Patrick Hamel, W5THT, in Mississippi, is one of the participants in the ARRL's WD2XSH experimental operation on 630 meters. [Photo courtesy of 500kc.com]

The ARRL said PLCs that might be operating in the two bands should be frequency agile enough to relocate to frequencies falling outside the proposed allocations, making additional regulations unnecessary. The League has conducted a lengthy and ongoing experimental operation (WD2XSH) on 630 meters. It pointed out that it was "unaware of any reports of interference to PLC systems arising from that operation, conducted pursuant to numerous Part 5 experimental licenses...in the large band utilized by PLCs."

The League agreed with the FCC's proposal to make both 2200 and 630 meters available to Amateur Extra, Advanced, and General licensees. The ARRL also said the FCC should provide "maximum flexibility with emission types" throughout 630 and 2200 meters, including CW, RTTY, data, and even phone and image, the last "especially at 630 meters."

The ARRL also commented on the FCC's proposal to amend its Part 80 rules to permanently authorize radio buoy operations in the upper half of 160 meters, which the Commission recently elevated to primary for Amateur Radio. "[S]hould the Commission proceed with its proposal...to make the 1900-2000 kHz band available to commercial fishing vessels for use by radio buoys on the open sea and to include them in the equipment authorized as part of a ship station license, it should not do so by means of a primary allocation for these devices in ITU Regions 2 and 3 as proposed," the League said. "The entitlement to utilize radio buoys should be on a secondary basis to the Amateur Service...and the buoys should be prohibited from causing harmful interference to Amateur stations without qualification." Read more.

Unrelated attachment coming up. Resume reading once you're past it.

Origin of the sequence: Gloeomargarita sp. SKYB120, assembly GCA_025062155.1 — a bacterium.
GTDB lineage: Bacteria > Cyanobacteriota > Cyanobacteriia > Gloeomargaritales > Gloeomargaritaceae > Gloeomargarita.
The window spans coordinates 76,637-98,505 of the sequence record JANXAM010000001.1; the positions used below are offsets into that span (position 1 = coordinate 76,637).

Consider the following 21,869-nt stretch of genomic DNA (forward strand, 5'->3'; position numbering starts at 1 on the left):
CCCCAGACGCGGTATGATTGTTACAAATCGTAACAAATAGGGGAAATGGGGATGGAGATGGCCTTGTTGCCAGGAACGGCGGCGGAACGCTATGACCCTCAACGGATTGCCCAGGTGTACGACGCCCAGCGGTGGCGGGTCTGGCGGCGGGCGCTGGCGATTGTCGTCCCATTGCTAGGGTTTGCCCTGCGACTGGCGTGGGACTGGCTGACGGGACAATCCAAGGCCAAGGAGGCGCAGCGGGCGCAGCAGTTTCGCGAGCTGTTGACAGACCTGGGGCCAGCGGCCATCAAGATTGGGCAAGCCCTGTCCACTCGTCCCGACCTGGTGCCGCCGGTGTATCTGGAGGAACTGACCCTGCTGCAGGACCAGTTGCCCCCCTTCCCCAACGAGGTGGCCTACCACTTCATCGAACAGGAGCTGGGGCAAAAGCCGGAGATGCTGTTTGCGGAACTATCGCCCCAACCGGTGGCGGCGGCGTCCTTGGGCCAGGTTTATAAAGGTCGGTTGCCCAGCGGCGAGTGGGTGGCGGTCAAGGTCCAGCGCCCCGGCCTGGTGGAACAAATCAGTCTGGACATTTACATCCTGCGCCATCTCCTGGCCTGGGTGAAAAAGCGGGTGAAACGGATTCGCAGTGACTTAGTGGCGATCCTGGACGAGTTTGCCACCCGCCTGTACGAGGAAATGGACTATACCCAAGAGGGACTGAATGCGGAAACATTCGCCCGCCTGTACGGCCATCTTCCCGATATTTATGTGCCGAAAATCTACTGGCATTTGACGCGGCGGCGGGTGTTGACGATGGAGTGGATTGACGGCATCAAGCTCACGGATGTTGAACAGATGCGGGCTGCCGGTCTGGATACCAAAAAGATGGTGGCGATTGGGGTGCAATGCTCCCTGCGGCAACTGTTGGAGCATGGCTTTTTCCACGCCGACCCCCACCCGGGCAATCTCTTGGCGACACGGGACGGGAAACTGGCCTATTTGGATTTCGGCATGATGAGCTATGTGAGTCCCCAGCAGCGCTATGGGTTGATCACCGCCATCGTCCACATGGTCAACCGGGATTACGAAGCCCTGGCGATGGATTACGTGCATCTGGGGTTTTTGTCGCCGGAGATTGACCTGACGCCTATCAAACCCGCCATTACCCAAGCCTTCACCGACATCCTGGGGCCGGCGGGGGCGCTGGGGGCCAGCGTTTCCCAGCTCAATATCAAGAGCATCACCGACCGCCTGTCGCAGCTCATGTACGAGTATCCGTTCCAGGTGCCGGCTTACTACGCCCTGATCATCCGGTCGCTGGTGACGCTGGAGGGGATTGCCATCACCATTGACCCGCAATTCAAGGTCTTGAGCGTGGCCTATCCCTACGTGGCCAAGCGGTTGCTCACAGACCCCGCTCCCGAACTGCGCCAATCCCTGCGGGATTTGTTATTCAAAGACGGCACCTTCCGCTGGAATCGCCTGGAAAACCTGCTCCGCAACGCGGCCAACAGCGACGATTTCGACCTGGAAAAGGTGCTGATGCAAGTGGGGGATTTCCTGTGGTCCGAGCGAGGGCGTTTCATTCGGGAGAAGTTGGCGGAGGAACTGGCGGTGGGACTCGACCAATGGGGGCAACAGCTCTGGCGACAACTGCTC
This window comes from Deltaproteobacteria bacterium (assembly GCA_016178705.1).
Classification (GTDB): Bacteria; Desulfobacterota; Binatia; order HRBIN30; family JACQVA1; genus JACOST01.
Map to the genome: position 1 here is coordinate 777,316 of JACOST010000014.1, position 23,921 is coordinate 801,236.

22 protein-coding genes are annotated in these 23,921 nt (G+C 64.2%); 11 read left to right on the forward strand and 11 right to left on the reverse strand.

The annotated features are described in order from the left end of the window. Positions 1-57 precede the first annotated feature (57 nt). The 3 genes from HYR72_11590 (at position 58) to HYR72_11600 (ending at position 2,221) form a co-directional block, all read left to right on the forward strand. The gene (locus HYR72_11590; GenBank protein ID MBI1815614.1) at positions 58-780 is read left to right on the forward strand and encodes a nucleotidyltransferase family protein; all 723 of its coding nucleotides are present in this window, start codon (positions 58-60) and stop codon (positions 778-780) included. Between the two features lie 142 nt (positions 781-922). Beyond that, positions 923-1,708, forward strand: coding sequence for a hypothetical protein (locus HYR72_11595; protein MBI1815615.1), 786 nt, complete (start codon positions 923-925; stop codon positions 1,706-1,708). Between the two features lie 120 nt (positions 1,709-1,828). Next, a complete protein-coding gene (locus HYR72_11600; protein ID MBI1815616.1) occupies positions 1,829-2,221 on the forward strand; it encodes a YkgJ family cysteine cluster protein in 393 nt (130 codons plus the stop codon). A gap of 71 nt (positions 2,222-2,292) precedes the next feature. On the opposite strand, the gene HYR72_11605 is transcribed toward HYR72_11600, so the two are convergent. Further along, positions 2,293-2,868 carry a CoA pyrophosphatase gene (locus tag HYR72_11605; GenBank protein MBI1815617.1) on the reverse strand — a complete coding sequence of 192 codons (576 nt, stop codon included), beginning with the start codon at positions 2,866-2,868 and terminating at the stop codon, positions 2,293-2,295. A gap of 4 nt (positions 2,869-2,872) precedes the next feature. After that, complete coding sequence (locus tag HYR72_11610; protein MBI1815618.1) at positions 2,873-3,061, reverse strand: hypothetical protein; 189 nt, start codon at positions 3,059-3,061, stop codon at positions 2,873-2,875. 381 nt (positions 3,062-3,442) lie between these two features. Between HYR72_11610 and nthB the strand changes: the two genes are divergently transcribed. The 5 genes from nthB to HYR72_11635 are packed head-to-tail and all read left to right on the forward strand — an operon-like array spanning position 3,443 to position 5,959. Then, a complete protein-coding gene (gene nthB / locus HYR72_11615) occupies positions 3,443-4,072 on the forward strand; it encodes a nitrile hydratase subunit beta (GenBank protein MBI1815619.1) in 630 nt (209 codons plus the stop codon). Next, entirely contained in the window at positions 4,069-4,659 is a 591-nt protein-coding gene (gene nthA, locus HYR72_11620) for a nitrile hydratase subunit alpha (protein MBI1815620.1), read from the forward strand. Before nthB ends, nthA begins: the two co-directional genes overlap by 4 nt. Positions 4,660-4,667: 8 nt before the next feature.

Reminder -- FCC Universal Licensing System Down for Maintenance until September 8

The FCC Universal Licensing System (ULS) and other FCC website public applications went down for maintenance on September 2 at 2200 UTC and will remain unavailable until 1200 UTC on Tuesday, September 8. The outage will also affect the Electronic Comment Filing System (ECFS) and the Electronic Document Management System (EDOCS). During the ULS outage, it will not be possible to file any Amateur Radio applications, including examination session documents, or conduct any license or application searches.